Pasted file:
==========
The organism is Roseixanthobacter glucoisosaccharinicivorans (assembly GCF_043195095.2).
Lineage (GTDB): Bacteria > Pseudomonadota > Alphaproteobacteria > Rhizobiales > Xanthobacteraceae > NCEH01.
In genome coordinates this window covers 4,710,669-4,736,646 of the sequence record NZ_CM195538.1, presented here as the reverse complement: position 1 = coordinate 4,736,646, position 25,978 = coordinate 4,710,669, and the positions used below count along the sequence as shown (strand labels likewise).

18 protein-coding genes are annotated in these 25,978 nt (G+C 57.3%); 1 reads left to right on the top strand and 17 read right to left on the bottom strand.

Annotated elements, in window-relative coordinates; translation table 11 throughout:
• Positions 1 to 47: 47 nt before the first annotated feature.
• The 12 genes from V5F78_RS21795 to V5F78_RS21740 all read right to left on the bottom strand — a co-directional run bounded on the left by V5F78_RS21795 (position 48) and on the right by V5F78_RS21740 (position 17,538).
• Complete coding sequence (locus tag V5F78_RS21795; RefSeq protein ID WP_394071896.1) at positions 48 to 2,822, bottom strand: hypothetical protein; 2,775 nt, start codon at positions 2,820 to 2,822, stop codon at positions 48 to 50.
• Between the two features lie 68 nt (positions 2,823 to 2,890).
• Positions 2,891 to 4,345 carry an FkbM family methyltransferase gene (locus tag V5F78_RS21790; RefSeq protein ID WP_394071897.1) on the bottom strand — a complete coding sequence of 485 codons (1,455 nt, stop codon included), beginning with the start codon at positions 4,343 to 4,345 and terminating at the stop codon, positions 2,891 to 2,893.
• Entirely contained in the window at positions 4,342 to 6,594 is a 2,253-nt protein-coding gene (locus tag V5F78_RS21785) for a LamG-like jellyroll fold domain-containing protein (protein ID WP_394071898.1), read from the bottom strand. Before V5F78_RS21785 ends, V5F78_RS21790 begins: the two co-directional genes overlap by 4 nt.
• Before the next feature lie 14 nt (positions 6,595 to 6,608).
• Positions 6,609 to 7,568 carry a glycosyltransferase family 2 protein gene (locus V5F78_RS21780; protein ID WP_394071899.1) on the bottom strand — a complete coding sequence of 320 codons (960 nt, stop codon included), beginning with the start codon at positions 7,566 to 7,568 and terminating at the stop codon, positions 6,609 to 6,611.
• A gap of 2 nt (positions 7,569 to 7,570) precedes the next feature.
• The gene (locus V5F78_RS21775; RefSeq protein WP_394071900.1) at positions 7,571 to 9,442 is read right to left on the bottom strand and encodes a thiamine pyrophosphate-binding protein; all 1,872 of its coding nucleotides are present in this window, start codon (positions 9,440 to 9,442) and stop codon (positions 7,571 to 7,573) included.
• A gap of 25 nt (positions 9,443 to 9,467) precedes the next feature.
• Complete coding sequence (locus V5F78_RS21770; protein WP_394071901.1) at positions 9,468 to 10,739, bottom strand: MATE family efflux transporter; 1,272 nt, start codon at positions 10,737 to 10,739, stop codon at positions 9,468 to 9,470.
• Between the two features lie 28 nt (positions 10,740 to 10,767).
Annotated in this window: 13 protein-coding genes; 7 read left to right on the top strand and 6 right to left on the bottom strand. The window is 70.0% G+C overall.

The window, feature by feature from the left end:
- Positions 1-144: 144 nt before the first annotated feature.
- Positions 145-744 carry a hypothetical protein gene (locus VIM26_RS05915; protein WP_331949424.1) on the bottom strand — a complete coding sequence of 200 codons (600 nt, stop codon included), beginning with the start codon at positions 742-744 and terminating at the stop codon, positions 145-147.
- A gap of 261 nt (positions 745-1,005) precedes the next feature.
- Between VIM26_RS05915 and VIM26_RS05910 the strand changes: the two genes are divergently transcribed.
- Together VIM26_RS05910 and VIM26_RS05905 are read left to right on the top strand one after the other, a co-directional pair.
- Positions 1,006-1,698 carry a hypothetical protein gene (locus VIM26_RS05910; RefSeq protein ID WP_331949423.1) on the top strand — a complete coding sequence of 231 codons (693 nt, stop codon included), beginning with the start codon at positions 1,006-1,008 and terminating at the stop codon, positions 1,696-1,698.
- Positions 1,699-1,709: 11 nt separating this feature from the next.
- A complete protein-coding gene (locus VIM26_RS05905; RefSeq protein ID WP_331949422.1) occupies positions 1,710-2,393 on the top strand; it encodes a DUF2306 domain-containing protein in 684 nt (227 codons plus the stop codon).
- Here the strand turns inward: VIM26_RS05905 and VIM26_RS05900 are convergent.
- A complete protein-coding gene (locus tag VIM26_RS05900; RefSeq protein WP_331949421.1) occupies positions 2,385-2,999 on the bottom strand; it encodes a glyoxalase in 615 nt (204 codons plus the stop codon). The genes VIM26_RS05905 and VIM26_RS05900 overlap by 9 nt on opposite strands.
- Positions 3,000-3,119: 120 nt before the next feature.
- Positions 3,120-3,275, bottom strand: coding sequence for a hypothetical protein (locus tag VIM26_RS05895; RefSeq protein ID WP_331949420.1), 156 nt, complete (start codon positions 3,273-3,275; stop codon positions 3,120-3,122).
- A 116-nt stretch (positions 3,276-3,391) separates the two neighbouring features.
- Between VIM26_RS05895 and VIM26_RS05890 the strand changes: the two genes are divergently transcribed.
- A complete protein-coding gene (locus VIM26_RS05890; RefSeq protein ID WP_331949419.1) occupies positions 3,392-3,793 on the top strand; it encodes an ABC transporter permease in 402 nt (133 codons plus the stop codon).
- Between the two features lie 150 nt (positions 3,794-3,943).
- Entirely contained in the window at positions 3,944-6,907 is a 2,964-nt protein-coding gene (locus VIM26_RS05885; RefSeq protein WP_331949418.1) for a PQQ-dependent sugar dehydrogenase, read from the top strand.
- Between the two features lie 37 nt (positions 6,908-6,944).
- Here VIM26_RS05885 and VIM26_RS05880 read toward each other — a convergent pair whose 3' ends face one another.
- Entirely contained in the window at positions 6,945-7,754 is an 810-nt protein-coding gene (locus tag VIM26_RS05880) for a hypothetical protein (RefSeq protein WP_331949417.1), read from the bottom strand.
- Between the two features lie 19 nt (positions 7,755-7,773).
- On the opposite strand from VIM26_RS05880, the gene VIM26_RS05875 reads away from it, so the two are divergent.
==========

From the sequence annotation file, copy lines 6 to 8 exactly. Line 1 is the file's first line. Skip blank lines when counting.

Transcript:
• Positions 1 to 47: 47 nt before the first annotated feature.
• The 12 genes from V5F78_RS21795 to V5F78_RS21740 all read right to left on the bottom strand — a co-directional run bounded on the left by V5F78_RS21795 (position 48) and on the right by V5F78_RS21740 (position 17,538).
• Complete coding sequence (locus tag V5F78_RS21795; RefSeq protein ID WP_394071896.1) at positions 48 to 2,822, bottom strand: hypothetical protein; 2,775 nt, start codon at positions 2,820 to 2,822, stop codon at positions 48 to 50.